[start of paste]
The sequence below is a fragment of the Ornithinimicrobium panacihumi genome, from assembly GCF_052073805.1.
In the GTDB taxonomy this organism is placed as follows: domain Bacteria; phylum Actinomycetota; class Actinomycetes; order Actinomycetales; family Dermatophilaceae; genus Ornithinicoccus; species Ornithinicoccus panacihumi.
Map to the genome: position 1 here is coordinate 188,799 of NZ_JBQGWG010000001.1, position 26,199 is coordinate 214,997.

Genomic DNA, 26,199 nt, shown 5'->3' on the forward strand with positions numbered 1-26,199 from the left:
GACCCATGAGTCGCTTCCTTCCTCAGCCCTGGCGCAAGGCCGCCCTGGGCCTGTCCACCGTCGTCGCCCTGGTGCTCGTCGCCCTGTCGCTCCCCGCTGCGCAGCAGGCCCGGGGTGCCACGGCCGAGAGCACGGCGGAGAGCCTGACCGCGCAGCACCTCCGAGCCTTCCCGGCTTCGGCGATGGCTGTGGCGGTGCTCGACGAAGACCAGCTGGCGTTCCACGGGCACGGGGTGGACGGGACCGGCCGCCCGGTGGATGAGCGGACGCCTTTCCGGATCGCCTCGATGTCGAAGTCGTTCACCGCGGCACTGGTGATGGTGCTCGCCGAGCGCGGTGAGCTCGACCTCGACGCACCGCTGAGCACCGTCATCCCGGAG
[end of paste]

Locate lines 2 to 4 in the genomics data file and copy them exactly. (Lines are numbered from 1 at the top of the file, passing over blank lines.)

In the GTDB taxonomy this organism is placed as follows: domain Bacteria; phylum Actinomycetota; class Actinomycetes; order Actinomycetales; family Dermatophilaceae; genus Ornithinicoccus; species Ornithinicoccus panacihumi.
Map to the genome: position 1 here is coordinate 188,799 of NZ_JBQGWG010000001.1, position 26,199 is coordinate 214,997.

Genomic DNA, 26,199 nt, shown 5'->3' on the forward strand with positions numbered 1-26,199 from the left: